According to best-selling author of Mindful Menopause, Sophie Fletcher, perimenopause simply refers to the symptoms you’ll experience in the months or years leading up to the menopause.

As per the NHS website, the “duration and severity of symptoms varies from woman to woman”, and symptoms can affect you both before and after you actually go through the menopause. “On average, most symptoms last around four years from your last period. However, around 1 in every 10 women experience them for up to twelve years,” the site reads.

“During perimenopause, your hormones start to shift,” Fletcher explains. “We are usually familiar with the decline of progesterone and oestrogen, but other hormones such as testosterone also dip and can have an impact on your mood, sex drive and general wellbeing.”

At what age does the average woman go through perimenopause?

Good question – although, do note here, it does vary from person to person. “Everyone’s experience is different,” explains Fletcher.

“1 in 100 women experience it before the age of forty, and some girls go through it as early as their teens, though this is rare,” she shares.

Although Fletcher explains that it’s not that actually easy to define when your perimenopause starts. “Although hormones may start to decline earlier, most women don’t start to notice physical or emotional changes until their early to mid 40’s,” she explains. “Some people define it as when your periods start to change, but many women can experience effects of lower progesterone, such a low mood or depression, before this happens,” she goes on.

As per the NHS website, the menopause normally occurs between the ages of 45 and 55, and the average age the woman reaches menopause is 51.

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Perimenopause symptoms: 15 to watch out for

Fletcher stresses that your symptoms – and perimenopause experiences generally – will depend on where in the perimenopause cycle you are.

However, during perimenopause, as progesterone and then oestrogen drops, she shares that you may experience:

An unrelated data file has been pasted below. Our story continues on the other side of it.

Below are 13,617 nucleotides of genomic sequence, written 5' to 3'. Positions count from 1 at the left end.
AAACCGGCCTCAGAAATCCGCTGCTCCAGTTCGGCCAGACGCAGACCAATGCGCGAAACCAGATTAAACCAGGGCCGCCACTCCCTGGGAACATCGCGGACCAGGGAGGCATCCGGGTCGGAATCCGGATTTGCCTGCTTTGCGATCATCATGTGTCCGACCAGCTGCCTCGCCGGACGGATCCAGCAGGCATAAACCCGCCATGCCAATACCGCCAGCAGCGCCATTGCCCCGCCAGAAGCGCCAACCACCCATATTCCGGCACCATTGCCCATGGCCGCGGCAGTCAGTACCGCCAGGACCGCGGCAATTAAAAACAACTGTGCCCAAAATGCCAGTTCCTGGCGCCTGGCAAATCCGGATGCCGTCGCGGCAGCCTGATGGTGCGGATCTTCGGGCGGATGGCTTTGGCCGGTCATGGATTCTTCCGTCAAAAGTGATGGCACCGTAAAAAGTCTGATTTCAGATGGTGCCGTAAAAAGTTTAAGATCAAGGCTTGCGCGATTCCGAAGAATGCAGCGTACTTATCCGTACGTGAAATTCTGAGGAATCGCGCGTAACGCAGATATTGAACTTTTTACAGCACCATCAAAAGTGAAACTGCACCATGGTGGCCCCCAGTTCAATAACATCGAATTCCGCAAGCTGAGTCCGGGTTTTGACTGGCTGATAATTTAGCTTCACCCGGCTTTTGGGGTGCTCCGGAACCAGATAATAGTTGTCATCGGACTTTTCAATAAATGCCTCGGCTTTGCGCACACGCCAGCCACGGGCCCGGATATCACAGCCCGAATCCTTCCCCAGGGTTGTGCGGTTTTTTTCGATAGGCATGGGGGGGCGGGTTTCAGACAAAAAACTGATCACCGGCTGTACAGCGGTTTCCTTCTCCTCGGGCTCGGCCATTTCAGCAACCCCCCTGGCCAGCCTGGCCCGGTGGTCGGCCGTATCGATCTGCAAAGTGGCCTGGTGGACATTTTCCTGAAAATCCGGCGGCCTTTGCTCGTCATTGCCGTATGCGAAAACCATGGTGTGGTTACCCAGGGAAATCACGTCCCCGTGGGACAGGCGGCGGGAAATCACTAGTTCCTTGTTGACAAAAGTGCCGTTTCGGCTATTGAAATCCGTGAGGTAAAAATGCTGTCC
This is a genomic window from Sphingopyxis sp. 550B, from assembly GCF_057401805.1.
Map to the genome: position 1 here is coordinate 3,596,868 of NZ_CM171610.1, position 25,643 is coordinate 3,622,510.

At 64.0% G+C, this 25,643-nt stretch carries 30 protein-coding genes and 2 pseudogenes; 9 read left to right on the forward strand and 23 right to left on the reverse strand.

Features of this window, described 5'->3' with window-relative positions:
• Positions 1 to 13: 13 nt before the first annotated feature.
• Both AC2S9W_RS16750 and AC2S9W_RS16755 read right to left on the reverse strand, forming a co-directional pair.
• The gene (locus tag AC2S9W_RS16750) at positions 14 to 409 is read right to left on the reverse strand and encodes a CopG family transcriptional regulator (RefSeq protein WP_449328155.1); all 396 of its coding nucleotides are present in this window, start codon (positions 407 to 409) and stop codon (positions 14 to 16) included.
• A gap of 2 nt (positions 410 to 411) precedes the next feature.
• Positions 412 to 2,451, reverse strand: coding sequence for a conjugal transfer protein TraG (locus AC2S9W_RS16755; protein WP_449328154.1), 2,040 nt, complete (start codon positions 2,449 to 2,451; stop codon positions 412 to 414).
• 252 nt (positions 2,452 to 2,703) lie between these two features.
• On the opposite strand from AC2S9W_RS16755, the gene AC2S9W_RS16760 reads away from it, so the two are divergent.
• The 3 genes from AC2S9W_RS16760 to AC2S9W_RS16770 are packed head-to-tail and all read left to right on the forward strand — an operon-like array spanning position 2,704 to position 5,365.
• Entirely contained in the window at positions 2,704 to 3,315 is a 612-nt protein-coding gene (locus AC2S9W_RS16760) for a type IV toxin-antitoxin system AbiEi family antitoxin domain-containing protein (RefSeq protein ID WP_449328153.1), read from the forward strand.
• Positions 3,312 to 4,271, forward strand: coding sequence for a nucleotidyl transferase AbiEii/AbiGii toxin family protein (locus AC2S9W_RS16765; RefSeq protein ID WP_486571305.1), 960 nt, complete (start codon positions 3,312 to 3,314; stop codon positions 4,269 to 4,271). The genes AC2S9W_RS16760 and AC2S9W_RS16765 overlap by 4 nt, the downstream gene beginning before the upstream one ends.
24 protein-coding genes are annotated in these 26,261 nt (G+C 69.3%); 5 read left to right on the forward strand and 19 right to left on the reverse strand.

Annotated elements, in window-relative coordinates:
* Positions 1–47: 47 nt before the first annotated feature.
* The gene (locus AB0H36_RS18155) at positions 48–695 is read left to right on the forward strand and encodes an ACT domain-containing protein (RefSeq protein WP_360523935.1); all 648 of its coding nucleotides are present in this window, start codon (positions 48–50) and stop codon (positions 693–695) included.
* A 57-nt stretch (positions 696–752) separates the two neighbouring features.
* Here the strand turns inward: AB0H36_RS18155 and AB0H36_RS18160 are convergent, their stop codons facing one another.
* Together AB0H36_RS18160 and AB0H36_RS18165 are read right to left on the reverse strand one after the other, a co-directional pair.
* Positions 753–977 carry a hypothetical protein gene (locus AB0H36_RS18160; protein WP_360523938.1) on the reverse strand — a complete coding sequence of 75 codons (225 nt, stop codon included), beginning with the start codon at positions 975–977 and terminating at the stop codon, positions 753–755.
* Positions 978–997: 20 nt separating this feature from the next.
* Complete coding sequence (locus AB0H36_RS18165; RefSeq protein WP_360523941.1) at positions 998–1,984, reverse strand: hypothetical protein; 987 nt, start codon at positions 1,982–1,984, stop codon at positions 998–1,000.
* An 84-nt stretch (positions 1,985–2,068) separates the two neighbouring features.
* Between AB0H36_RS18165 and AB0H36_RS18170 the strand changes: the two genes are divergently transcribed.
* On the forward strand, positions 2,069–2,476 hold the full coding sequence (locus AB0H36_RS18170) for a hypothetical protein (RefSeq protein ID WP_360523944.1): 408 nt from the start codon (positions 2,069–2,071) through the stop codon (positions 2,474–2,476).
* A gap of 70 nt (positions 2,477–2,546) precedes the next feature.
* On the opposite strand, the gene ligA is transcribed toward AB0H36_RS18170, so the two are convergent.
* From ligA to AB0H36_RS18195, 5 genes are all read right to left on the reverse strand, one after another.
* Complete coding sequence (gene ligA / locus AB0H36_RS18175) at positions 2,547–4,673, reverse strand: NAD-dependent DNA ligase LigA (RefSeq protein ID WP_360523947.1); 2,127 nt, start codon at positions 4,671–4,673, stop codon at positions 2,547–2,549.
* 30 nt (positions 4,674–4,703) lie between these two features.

• heightened anxiety
  • mood swings
  • depression
  • low mood
  • difficulty sleeping
  • heavy periods
  • headaches
  • PMS
  • dry itchy skin
  • hair thinning
  • joint pain
  • weight gain
  • sleep disturbances
  • hot flushes
  • vaginal dryness

And as perimenopause moves on? "Your oestrogen starts to drop more and other physical symptoms may begin to show," she explains. She does emphasise that treatment is simple and life-changing, so do visit your GP if you are experiencing any of the above symptoms.

what is perimenopause? a woman using HRT

What is hormone replacement therapy – and is it safe? 

So you know what perimenopause is and how to identify the symptoms. But do you know how to treat your symptoms, should it come to it?

Again, as per the NHS website, hormone replacement therapy - the same HRT that Davina chats about being on - is often prescribed to 'relieve' menopause symptoms. They explain that it works by replacing hormones 'that are at a lower level as you approach the menopause'.

According to the UK's healthcare watchdog (NICE), about a million UK women use HRT treatment for their menopausal symptoms, and the numbers taking it are rising. It’s thought to help with hot flushes, night sweats, mood swings, loss of libido and more. 

As with any medication, the choice to use HRT is an individual one and it doesn’t come without risks, but the official stance on HRT, despite the 2002 study’s findings, is that HRT ‘does not significantly increase the risk of cardiovascular disease (including heart disease and strokes) when started before 60 years of age’.